Just found your blog, very interesting snd informative. Allthough I only work with wood, your work is stunning.
I found your paint description fantastic, also for somebody building in wood.
Getting the right colors is uplifting the model.
I will be following your blog from now on.
Thanks a lot Marten and Ziggy!
I am in rebuilding my ship yard in my new cellar and hope to restart buulding in a few days - hopefully.
Next step must be the positioning of the hull to measure the frames locations to recreate a proper dreathwood.
I am still in troublewith the location of the waterline as in the Heller kit it istoo deep here she isn't matching the XX feet points on both sides at stem and stern so the good news is it isn't bent the bad one is she is pivoted.
So the drawing has to be revisited and I have to find the right position onto the hull - but the drawing table has been established in my "tidy room" above the yard.
still I am dealing with my removal and the less stable floor and my book shelfs for ten thousands of books in an old house. So there is not too much progress on SAINT PHILIPPE.
And so recently I found my stash of 2mm plastic sheets in DIN A2 (420x594mm) for the planking. The removal boxes with all the documents and the huge pile of rolls with the 1/64 plans are stored in one place now. Due to this I made some first doodlings in meetings and boring phone calls. Doing so I figured out some problems about the Flat and the keeping of the distinguished shape of the hull I want to show as the Heller hull has this overdone edge.*
I. GUNPORT LIDS CONTINUOUS GRAIN?
My most important problem is that of the planking's grain front and sidewards. So - as I have to imitate the grain on any plank individually by sandpaper and scribing tools I do need to ask if the hull was really planked and the gunports were sawn out and stored for this particular lid's outside to stay with the original run of the grain? Planks were than to handle in a much more complex way on the mode - I would have to plank over the gun port's opening and then cut out the lids surface - note the gunport (for example "LD- VI stb" as L_ower D_eck's 6th gunport on starboard side from the stern).
On the VASA I didn't find any picture showing an closed gunport lid proofing the homogenous grain "dogma". So my problem ist still there...Anybody has found any sources for the baroque kind of "producing" gun port lids in France? If it is only a theory live would be easier as I could produce the lids seperatly and are more free due to the end grain, too. So this is an important question for a very time consuming job cutting out the lids by a resin saw to get the smoothest cut with most straight selvages (if this is possible at all in my scale).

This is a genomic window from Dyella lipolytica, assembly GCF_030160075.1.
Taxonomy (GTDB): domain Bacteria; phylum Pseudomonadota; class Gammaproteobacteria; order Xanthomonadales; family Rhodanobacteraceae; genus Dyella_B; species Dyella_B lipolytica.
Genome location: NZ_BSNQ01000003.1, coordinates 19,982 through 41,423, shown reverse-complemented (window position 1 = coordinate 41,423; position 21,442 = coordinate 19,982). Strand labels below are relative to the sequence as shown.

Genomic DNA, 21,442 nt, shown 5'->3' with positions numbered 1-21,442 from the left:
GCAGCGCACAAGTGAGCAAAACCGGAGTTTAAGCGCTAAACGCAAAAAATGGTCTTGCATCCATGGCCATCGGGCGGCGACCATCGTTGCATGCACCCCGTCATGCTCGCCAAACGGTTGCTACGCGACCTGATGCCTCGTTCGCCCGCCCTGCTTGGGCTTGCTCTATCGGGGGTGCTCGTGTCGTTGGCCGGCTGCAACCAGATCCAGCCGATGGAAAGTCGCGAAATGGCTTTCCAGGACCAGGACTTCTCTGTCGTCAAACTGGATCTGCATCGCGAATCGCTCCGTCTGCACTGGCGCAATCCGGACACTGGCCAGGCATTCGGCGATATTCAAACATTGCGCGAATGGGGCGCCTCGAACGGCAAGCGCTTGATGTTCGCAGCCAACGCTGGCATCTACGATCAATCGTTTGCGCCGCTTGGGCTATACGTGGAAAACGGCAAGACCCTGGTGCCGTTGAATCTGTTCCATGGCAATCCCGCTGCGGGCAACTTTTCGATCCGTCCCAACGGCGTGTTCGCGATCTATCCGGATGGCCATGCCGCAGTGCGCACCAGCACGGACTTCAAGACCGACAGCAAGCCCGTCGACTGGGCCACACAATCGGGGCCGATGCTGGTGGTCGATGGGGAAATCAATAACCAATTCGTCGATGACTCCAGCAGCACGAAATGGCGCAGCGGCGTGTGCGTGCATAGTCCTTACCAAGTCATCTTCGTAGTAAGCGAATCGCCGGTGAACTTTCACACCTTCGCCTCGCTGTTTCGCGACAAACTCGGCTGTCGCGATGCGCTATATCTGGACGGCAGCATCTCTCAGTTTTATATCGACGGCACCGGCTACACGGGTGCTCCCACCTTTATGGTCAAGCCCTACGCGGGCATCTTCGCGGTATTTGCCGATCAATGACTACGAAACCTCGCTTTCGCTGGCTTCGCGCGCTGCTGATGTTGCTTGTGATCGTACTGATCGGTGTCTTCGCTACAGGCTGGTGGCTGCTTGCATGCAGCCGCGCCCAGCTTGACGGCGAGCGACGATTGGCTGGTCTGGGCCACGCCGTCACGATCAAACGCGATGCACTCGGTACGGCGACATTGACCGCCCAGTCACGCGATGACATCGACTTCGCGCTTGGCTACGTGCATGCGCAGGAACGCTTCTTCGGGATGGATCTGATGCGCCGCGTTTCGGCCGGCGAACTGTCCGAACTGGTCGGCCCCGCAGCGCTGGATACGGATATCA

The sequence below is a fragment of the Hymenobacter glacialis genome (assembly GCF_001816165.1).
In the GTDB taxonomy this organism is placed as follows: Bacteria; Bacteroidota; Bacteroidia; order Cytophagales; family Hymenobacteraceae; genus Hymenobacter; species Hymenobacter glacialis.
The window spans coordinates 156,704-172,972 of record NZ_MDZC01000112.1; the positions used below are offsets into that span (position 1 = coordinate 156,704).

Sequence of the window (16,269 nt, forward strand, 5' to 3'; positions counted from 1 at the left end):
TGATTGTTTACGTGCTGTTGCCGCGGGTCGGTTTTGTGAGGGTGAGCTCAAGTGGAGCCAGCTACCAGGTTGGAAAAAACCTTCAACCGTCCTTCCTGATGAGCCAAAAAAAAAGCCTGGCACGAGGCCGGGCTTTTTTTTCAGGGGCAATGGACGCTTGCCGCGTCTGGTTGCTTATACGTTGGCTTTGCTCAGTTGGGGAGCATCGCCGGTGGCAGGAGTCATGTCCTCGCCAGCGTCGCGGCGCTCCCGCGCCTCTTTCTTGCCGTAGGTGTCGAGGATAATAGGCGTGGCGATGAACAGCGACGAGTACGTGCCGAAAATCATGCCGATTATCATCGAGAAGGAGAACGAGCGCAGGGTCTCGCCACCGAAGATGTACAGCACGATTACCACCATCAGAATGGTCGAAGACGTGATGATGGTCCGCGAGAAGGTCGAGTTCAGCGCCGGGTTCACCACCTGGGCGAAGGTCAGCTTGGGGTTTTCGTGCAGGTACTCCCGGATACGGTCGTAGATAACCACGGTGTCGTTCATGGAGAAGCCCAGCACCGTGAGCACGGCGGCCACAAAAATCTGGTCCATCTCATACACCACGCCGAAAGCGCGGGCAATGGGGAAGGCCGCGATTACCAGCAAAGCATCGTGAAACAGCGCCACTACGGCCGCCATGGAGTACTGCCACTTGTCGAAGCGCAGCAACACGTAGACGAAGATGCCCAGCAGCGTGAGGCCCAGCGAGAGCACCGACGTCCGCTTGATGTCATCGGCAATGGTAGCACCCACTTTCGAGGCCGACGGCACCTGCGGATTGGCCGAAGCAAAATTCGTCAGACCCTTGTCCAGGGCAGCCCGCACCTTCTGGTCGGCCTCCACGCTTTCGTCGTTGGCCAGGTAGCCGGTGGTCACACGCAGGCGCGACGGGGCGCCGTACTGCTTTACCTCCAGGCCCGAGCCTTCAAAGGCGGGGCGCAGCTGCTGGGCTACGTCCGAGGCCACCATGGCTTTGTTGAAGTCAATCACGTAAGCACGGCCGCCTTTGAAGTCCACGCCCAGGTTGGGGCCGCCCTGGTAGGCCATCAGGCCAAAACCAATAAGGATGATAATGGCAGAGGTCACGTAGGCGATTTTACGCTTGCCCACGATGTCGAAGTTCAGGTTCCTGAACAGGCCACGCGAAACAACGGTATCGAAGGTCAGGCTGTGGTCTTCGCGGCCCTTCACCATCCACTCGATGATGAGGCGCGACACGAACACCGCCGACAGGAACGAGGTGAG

Were the gunport lids hanging nearly vertical able to be opened by the ropes intended to do so? As it is important to keep the rope away from the hull so a sufficient force could open the heavy lid?
a) So were the openings for the ropes over the angles prolonged ( looking a bit like scuppers?) to make the process mechanically possible
b) were the rings (taking the ropes endings) constructed standing out farer from the lid's surface?
Here the zu Mondfeld's drawing with the nail to fix the lid in position on the model's hull
At the moment I am still struggling with my measurement area to get it horizontally leveled. But we are on a good way with minimum deviation. There is bright daylight and my tool boxes do appear one by one getting piled by my side. The room does start to turn into a shipyardlibarymeasurementroom** so I invest a lot of time in here to adjust my wishes into the given room and furniture.
The port-lids were manufactured as retrofit parts after the actual construction of the ship. Sometimes they were shot up or rotten so they were rebuild. The outer boards of the lids followed the course of the planking.
The lids are opened with the help of the gunnery crew by pushing them open from the inside. Due to their own weight and the unfavorable lever for opening, they cannot otherwise be pulled up.